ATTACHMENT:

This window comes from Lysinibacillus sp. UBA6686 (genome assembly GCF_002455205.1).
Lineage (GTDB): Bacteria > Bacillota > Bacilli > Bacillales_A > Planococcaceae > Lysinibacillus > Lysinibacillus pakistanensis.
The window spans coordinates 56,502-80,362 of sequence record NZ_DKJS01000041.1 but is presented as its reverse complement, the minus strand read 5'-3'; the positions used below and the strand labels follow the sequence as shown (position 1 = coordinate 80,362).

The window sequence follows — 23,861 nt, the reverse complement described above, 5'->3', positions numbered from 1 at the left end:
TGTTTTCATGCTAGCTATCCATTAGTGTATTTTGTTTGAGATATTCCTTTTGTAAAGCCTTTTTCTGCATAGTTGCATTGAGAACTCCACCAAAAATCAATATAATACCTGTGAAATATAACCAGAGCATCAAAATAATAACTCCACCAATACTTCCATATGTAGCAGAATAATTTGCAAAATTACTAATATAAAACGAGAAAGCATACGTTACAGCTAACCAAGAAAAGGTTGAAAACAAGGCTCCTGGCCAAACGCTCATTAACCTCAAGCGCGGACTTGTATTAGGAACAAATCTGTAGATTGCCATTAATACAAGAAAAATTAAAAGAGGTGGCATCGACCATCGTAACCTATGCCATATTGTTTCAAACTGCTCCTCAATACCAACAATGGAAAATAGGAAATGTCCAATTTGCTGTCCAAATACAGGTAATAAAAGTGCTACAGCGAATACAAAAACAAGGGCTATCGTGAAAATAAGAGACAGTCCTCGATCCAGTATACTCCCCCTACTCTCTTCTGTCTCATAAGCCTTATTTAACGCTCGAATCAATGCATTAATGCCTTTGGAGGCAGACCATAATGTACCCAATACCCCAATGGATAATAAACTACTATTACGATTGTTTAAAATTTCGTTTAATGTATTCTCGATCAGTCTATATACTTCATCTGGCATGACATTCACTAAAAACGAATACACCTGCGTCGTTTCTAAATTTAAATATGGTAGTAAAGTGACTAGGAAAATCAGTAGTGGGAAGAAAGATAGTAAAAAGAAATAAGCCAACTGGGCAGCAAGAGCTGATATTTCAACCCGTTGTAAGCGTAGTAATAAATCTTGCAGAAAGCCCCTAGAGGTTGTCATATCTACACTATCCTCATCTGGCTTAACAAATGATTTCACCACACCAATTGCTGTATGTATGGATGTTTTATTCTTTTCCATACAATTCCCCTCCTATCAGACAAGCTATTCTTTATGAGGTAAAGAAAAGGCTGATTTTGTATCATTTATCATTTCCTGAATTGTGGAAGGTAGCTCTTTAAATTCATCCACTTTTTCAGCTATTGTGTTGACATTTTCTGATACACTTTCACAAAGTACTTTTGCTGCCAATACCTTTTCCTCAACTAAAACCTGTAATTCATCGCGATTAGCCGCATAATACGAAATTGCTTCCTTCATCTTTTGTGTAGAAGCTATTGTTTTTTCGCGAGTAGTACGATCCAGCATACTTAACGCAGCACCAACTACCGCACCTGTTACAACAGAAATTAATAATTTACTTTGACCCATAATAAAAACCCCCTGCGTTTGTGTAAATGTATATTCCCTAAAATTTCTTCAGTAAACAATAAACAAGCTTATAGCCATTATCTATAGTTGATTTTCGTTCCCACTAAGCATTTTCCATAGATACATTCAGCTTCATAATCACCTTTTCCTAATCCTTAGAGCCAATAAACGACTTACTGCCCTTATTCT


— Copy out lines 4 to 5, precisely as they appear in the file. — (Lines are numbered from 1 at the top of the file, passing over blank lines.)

The window sequence follows — 23,861 nt, the reverse complement described above, 5'->3', positions numbered from 1 at the left end:
TGTTTTCATGCTAGCTATCCATTAGTGTATTTTGTTTGAGATATTCCTTTTGTAAAGCCTTTTTCTGCATAGTTGCATTGAGAACTCCACCAAAAATCAATATAATACCTGTGAAATATAACCAGAGCATCAAAATAATAACTCCACCAATACTTCCATATGTAGCAGAATAATTTGCAAAATTACTAATATAAAACGAGAAAGCATACGTTACAGCTAACCAAGAAAAGGTTGAAAACAAGGCTCCTGGCCAAACGCTCATTAACCTCAAGCGCGGACTTGTATTAGGAACAAATCTGTAGATTGCCATTAATACAAGAAAAATTAAAAGAGGTGGCATCGACCATCGTAACCTATGCCATATTGTTTCAAACTGCTCCTCAATACCAACAATGGAAAATAGGAAATGTCCAATTTGCTGTCCAAATACAGGTAATAAAAGTGCTACAGCGAATACAAAAACAAGGGCTATCGTGAAAATAAGAGACAGTCCTCGATCCAGTATACTCCCCCTACTCTCTTCTGTCTCATAAGCCTTATTTAACGCTCGAATCAATGCATTAATGCCTTTGGAGGCAGACCATAATGTACCCAATACCCCAATGGATAATAAACTACTATTACGATTGTTTAAAATTTCGTTTAATGTATTCTCGATCAGTCTATATACTTCATCTGGCATGACATTCACTAAAAACGAATACACCTGCGTCGTTTCTAAATTTAAATATGGTAGTAAAGTGACTAGGAAAATCAGTAGTGGGAAGAAAGATAGTAAAAAGAAATAAGCCAACTGGGCAGCAAGAGCTGATATTTCAACCCGTTGTAAGCGTAGTAATAAATCTTGCAGAAAGCCCCTAGAGGTTGTCATATCTACACTATCCTCATCTGGCTTAACAAATGATTTCACCACACCAATTGCTGTATGTATGGATGTTTTATTCTTTTCCATACAATTCCCCTCCTATCAGACAAGCTATTCTTTATGAGGTAAAGAAAAGGCTGATTTTGTATCATTTATCATTTCCTGAATTGTGGAAGGTAGCTCTTTAAATTCATCCACTTTTTCAGCTATTGTGTTGACATTTTCTGATACACTTTCACAAAGTACTTTTGCTGCCAATACCTTTTCCTCAACTAAAACCTGTAATTCATCGCGATTAGCCGCATAATACGAAATTGCTTCCTTCATCTTTTGTGTAGAAGCTATTGTTTTTTCGCGAGTAGTACGATCCAGCATACTTAACGCAGCACCAACTACCGCACCTGTTACAACAGAAATTAATAATTTACTTTGACCCATAATAAAAACCCCCTGCGTTTGTGTAAATGTATATTCCCTAAAATTTCTTCAGTAAACAATAAACAAGCTTATAGCCATTATCTATAGTTGATTTTCGTTCCCACTAAGCATTTTCCATAGATACATTCAGCTTCATAATCACCTTTTCCTAATCCTTAGAGCCAATAAACGACTTACTGCCCTTATTCT